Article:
Shashlik Restaurant is the Singaporean’s secret. A quaint 100-seater on the sixth floor of the slightly-shabby Far East Shopping Centre on Orchard Road, its clientele is unlikely to come from foot traffic. Its neighbours on that floor are empty lots, tuition centres and recruitment agencies. In the evenings, Shashlik is pretty much the only sign of life on that floor.
One does not come upon Shashlik by accident. You’ve got to know it’s there.
This would be the death knell for many, if not most, businesses, but over the course of 30 years Shashlik has built up a reputation that has Singaporean families return again and again.
The restaurant has been such a fixture in the city-state that many were shocked to hear last week that it’ll be closing for good at the end of the year.
I first visited Shashlik as a child; my mother was (and still is) a dedicated fan of their Baked Alaska. She often rang the restaurant up in advance to find out if they were serving the dessert that day. We would only go if they had it.
That dessert probably also gave me my first taste of alcohol, although all I remember was that I got very excited about having my food set on fire.
Behind that fiery, creamy dessert – and also the many other dishes that has spoken to many a foodie’s heart – lies a history of local enterprise stretching back as far as Singapore’s independent history, beginning with Troika, a popular Russian restaurant that opened in 1963.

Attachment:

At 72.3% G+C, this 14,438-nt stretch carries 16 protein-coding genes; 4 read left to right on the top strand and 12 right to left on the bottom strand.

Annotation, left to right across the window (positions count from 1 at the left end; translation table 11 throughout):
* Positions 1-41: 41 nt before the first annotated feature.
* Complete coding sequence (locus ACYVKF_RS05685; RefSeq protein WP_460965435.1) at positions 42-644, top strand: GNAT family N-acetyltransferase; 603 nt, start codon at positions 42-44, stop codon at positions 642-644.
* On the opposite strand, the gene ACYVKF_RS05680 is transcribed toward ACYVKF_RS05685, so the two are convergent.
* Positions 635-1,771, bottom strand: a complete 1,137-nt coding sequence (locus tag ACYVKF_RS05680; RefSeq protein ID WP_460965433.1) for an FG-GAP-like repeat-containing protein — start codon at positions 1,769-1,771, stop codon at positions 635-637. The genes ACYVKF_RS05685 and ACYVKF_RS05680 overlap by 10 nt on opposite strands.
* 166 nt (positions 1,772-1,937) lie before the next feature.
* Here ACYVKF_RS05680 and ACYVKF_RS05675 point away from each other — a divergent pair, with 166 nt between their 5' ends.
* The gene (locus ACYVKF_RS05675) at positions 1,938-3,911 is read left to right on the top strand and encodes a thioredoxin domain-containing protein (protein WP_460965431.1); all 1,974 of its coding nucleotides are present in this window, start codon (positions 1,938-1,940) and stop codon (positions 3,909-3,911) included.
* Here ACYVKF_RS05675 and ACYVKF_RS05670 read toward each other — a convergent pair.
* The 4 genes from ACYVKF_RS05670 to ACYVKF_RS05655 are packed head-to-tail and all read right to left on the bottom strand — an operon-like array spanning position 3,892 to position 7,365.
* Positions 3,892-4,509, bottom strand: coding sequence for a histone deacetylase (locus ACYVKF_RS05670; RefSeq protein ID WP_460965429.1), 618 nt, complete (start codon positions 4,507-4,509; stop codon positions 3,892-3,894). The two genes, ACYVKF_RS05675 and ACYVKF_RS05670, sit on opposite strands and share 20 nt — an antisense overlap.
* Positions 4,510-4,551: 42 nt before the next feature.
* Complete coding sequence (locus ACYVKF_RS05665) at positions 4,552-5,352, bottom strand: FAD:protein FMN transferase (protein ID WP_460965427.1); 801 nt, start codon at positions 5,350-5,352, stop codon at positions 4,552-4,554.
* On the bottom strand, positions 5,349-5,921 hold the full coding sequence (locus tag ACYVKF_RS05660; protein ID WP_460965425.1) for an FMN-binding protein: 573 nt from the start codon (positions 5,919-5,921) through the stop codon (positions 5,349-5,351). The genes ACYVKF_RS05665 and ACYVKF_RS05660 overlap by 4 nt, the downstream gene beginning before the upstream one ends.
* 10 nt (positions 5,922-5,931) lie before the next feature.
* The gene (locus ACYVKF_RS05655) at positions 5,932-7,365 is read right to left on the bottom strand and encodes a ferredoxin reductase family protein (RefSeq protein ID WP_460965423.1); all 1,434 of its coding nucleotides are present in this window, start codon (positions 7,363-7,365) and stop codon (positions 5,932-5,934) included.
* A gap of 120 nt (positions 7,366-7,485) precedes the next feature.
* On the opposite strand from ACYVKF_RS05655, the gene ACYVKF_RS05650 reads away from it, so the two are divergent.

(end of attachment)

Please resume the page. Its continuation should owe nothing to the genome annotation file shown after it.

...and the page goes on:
First located on Bras Basah Road, the restaurant later moved to Liat Towers at Orchard Road. A Russian woman had been employed as a chef, with locals hired to work with her. These Hainanese chefs gradually brought in their friends to work as both kitchen and serving staff, giving the restaurant the reputation of being a Hainanese establishment.
“At one point about 90 per cent of our staff were all Hainanese,” said 64-year-old B.T. Tan, who worked at Troika for seventeen years.
Mounting debts forced Troika to shut down in December 1985, and the staff found themselves out of work.
“The staff had difficulties finding a job because most were quite senior,” Tan, now Shashlik’s restaurant manager, told The Online Citizen. “And most of them only had hands-on experience, because they started working in the industry at a time when there was no such thing as certificates or qualifications.”
The staff then decided to create their own jobs, pooling money together to open Shashlik. Like Troika before it, Russian dishes were modified to suit the local palate; for example, Shashlik’s borscht is nothing like the classic beetroot-heavy Russian soup, bearing more resemblance to the Chinese luo song tang (sometimes also known as Chinese borscht).
Shashlik looks every bit its age. The décor of the restaurant hasn’t changed in years, and retains a sort of charm that is genuine old-school (as opposed to the commodified “old-school” now sold to Singaporeans at premium prices by hipster cafes).
Its staff, too, are old hands at the business. Meals are still served via wood-and-steel pushcarts; it’s probably a safety hazard to expect a 75-year-old waiter to burst out of the kitchen carrying multiple steaks on sizzling hotplates without help. The waiters’ uniforms – white shirt, black bowtie, maroon vests – are a throwback to a time when dining out was a much more lavish treat than it is today.